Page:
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Sustainability is becoming a business imperative and more companies are investing in environmental, social and governance (ESG) initiatives.
“ESG-focused investing has grown rapidly. Global sustainable investment is now $30 trillion, up 68% since 2014,” McKinsey & Company predicted in 2019.
Companies are paying more attention to ESG standards as corporate social responsibility becomes increasingly important to communities, customers, employees and investors. In 2020, the World Economic Forum published a frame for consistent standards to support integrated annual reporting. Many leading organizations have since adopted it.
At the highest level, ESG standards are operational and aligned with the UN Sustainable Development Goals (SDG):
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- Surroundingsincluding climate change, greenhouse gas (GHG) management, impact on biodiversity, water neutrality, air pollution, waste and resource reuse.
- socialfocused on relationships with customers, employees, suppliers and other stakeholders.
- Managementpaying attention to internal practices and controls to make effective decisions, comply with legal requirements and report to external stakeholders.
ESG standards may sound restrictive, but they provide a framework that creates business value in several ways. McKinsey & Company finds that ESG initiatives drive revenue growth by entering new markets and expanding existing ones. It builds customer confidence, lowers operating costs through more efficient energy use, waste management and other inefficiencies. This also minimizes regulatory and legal interventions and increases employee productivity by establishing a strong external value proposition.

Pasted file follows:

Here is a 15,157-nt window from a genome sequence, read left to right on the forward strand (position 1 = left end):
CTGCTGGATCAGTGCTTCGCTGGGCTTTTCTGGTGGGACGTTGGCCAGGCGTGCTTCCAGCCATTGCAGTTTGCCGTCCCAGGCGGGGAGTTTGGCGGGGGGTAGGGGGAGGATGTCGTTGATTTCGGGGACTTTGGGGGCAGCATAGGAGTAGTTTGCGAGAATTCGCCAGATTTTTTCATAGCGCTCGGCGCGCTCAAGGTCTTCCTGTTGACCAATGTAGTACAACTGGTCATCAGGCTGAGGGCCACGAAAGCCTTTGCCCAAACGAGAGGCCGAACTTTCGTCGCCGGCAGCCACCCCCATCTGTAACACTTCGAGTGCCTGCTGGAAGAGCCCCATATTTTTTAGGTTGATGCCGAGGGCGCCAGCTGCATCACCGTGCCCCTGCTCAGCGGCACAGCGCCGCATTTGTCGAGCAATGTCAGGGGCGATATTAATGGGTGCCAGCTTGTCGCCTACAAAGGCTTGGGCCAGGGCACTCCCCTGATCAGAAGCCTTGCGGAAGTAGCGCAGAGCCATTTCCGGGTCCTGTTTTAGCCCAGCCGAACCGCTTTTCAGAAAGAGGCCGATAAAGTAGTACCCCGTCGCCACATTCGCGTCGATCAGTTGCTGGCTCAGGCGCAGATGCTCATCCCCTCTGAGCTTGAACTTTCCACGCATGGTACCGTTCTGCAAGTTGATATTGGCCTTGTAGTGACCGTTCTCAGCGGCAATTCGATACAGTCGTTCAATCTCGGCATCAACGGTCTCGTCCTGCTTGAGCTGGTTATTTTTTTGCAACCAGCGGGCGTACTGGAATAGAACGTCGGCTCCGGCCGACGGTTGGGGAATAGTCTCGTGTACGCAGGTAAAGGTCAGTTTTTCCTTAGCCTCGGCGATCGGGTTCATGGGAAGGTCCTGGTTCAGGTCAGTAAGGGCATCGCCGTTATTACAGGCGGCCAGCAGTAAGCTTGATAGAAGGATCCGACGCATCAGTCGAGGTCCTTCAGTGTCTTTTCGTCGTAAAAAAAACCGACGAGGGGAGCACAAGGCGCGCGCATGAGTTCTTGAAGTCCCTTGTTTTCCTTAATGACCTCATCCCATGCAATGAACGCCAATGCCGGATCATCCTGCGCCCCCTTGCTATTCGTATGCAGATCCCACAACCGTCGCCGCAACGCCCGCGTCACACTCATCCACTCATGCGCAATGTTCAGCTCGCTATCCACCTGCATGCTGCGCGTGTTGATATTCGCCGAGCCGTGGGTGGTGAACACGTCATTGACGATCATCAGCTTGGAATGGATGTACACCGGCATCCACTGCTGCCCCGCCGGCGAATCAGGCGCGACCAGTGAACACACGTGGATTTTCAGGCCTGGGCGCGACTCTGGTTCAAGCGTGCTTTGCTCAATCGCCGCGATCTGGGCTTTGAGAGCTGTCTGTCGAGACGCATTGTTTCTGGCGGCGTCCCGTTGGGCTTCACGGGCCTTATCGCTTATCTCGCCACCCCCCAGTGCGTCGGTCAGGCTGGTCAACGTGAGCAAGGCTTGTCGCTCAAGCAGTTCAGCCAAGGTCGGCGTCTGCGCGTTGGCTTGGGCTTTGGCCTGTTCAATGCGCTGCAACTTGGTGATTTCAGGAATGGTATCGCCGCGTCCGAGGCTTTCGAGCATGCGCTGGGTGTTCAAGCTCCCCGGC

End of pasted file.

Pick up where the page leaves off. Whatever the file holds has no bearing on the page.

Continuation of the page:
Research by KPMG has found it that “80% of companies worldwide now report on sustainability.” Environmental sustainability reporting has made significant progress in recent years, with 63% of organizations prioritizing reporting on climate change emissions.
As these initiatives spread, climate technologies are increasingly emerging. Indeed, McKinsey & Company estimates that 35-45% of the technologies needed “to solve the net-zero equation” are currently under development.
While life on land and in water is lagging far behind, with less than 20% of organizations prioritizing the sustainability of ecosystems based on biodiversity, these areas are quickly emerging as legal requirements in many regions.
There is no such thing as too much data
As with most major initiatives, data is vital. The development of these technologies and the programs that deploy them depend on data. With accurate, accessible, and actionable data, organizations can make better business decisions, evaluate detailed results, and create more accurate reports.
An emerging data source comes from satellites. Far beyond weather forecasts and online maps, modern satellites now produce massive amounts of data that help evaluate what’s happening on the ground. With predictive modeling, it is even possible to anticipate and prepare for likely future scenarios with great precision. The latest insights from space provide fresh, actionable and rapid perspectives on understanding and solving the problems below.
What data can satellites provide?
Currently, more than 1,000 satellites come into orbit every year, covering a wide range of possibilities. Several technologies, such as multispectral bands and synthetic aperture radar (SAR), capture high-resolution images, some of which the human eye cannot interpret without assistance. Using expertly trained artificial intelligence (AI), the digital images provide data on chlorophyll and moisture content in vegetation, greenhouse gas emissions, the extent of biodiversity and more.
With historical data from a previous hour and even a decade, AI analysis can detect deep trends in asset health, air quality, terrain, flora, fauna, and many other factors not typically available in boots-on-the-ground data. analysis. Capable of inspecting more than 10,000 miles a day, AI-powered satellites can reduce the labor costs of routine, physical inspections, freeing up budget and staff to focus on the more valuable, exceptional aspects of their work.
ESG: You can’t improve what you can’t measure
One of the applications of that data is to measure the progress of ESG initiatives. The approach of the United Nations is known as measurement, reporting and verification (MRV), which has gained wide acceptance by governments and industries. Essentially, MRV is needed because corporate and government commitments to sustainability measurements require baseline measurements to compare with ongoing progress measurements.